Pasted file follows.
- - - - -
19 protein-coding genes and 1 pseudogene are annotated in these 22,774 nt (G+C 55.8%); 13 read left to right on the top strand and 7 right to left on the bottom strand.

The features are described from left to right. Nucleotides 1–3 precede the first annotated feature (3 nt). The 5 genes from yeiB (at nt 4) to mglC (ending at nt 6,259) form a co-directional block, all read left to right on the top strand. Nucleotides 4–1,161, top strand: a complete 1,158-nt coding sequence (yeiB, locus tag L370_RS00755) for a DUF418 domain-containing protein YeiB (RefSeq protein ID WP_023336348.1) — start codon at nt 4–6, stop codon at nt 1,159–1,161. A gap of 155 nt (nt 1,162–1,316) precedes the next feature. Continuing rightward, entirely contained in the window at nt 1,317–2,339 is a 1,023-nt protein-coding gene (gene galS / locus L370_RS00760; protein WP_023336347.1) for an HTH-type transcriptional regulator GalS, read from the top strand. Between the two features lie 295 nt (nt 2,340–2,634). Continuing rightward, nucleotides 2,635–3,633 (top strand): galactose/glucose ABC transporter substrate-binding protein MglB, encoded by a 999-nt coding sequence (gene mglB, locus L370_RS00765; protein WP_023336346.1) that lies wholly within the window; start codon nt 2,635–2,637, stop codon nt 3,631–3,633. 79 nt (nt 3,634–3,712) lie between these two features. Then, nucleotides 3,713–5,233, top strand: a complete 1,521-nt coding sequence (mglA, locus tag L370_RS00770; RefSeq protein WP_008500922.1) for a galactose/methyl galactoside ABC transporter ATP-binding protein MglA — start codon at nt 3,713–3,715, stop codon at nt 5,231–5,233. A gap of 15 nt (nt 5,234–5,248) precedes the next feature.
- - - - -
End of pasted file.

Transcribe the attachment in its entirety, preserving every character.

19 protein-coding genes and 1 pseudogene are annotated in these 22,774 nt (G+C 55.8%); 13 read left to right on the top strand and 7 right to left on the bottom strand.

The features are described from left to right. Nucleotides 1–3 precede the first annotated feature (3 nt). The 5 genes from yeiB (at nt 4) to mglC (ending at nt 6,259) form a co-directional block, all read left to right on the top strand. Nucleotides 4–1,161, top strand: a complete 1,158-nt coding sequence (yeiB, locus tag L370_RS00755) for a DUF418 domain-containing protein YeiB (RefSeq protein ID WP_023336348.1) — start codon at nt 4–6, stop codon at nt 1,159–1,161. A gap of 155 nt (nt 1,162–1,316) precedes the next feature. Continuing rightward, entirely contained in the window at nt 1,317–2,339 is a 1,023-nt protein-coding gene (gene galS / locus L370_RS00760; protein WP_023336347.1) for an HTH-type transcriptional regulator GalS, read from the top strand. Between the two features lie 295 nt (nt 2,340–2,634). Continuing rightward, nucleotides 2,635–3,633 (top strand): galactose/glucose ABC transporter substrate-binding protein MglB, encoded by a 999-nt coding sequence (gene mglB, locus L370_RS00765; protein WP_023336346.1) that lies wholly within the window; start codon nt 2,635–2,637, stop codon nt 3,631–3,633. 79 nt (nt 3,634–3,712) lie between these two features. Then, nucleotides 3,713–5,233, top strand: a complete 1,521-nt coding sequence (mglA, locus tag L370_RS00770; RefSeq protein WP_008500922.1) for a galactose/methyl galactoside ABC transporter ATP-binding protein MglA — start codon at nt 3,713–3,715, stop codon at nt 5,231–5,233. A gap of 15 nt (nt 5,234–5,248) precedes the next feature.